MANCHESTER, ENGLAND - APRIL 10:  Alex Oxlade-Chamberlain and Roberto Firmino of Liverpool celebrate their sides first goal scored by Mohamed Salah during the Quarter Final Second Leg match between Manchester City and Liverpool at Etihad Stadium on April 10, 2018 in Manchester, England.  (Photo by Laurence Griffiths/Getty Images,)

Red Magic: 5 Times When Liverpool Completely Defied Logic & Won in Europe

Whatever your allegiances, you can't accuse Liverpool of being predictable. The Reds have an illustrious record of upsetting the odds in Europe.

Actually, no - that's putting it far too mildly. Making a total mockery of conventional football wisdom would be nearer to the mark.

Some of the greatest managers in recent football history have fallen victim to the magic of the Reds. Carlo Ancelotti, José Mourinho and - most recently - Pep Guardiola, to name but three.

Here are five memorable European ties in which Liverpool completely defied football logic.

5. vs Real Madrid - Champions League Round of 16 (2009)

Ok so, Los Blancos were very much a club in transition when this tie was played, while Liverpool actually finished second in the Premier League in 2009.

But still: they beat Real Madrid 5-0 on aggregate.

In case you missed that, LIVERPOOL BEAT REAL MADRID BY FIVE GOALS TO NIL. And Madrid didn't even play especially badly over the two legs.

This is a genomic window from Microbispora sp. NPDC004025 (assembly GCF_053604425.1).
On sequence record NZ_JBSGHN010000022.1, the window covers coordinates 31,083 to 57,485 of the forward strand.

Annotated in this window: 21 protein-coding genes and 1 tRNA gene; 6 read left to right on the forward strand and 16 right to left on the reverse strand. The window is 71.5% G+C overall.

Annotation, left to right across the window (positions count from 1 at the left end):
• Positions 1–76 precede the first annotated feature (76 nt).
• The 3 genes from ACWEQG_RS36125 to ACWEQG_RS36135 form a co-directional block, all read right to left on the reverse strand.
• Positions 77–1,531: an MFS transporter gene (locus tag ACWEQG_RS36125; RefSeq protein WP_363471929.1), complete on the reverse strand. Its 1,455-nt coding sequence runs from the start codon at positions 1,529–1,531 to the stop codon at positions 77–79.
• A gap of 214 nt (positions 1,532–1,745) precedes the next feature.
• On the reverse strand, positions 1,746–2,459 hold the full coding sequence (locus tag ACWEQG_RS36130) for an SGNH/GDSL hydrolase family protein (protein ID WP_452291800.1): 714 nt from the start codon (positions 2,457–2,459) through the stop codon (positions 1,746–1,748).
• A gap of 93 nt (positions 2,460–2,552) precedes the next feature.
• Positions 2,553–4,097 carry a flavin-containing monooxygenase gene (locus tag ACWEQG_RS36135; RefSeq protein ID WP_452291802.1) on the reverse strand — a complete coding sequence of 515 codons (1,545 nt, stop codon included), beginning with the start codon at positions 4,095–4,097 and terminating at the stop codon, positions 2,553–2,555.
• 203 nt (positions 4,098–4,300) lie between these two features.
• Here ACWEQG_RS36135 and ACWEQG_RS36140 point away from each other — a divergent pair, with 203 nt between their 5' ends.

As if that weren't bizarre enough, that towering colossus, Israeli international Yossi Benayoun  - all five feet and seven inches of him - headed home the only goal in the first leg at the Bernabeu.

4. vs Borussia Dortmund - Europa League Quarter-Final (2016)

Spare a thought for poor Thomas Tuchel, Jürgen Klopp's successor as Borussia Dortmund manager.

With less than half an hour remaining in the Europa League quarter final second leg, Tuchel's side were 3-1 up on the night (and 4-2 on aggregate). They'd run rings round Klopp's Liverpool all night, as the Reds simply couldn't cope with the technical brilliance or dynamism of Henrikh Mkhitaryan, Pierre-Emerick Aubameyang and Marco Reus.

Then... well, something strange happened.

First, Philippe Coutinho scored in the 66th minute. Then Mamadou Sakho equalised on the night, leaving the Reds within one goal of an unlikely aggregate victory with 13 minutes left to play.

Then, as the match went into injury time, Daniel Sturridge and James Milner combined on the right to set up that renowned marksman, Dejan Lovren, who headed unerringly home.

Delirious celebrations ensued, leaving Tuchel as bemused as everyone else that Dortmund had somehow contrived to lose the tie.

3. vs Chelsea - Champions League Semi-Final (2005)

Argentina World Cup legend Jorge Valdano once accurately described Anfield as 'this passionate, crazy stadium'.

Sometimes, its infectious atmosphere gets so passionate and crazy that even the laws of association football can't stand in the way of a Liverpool victory.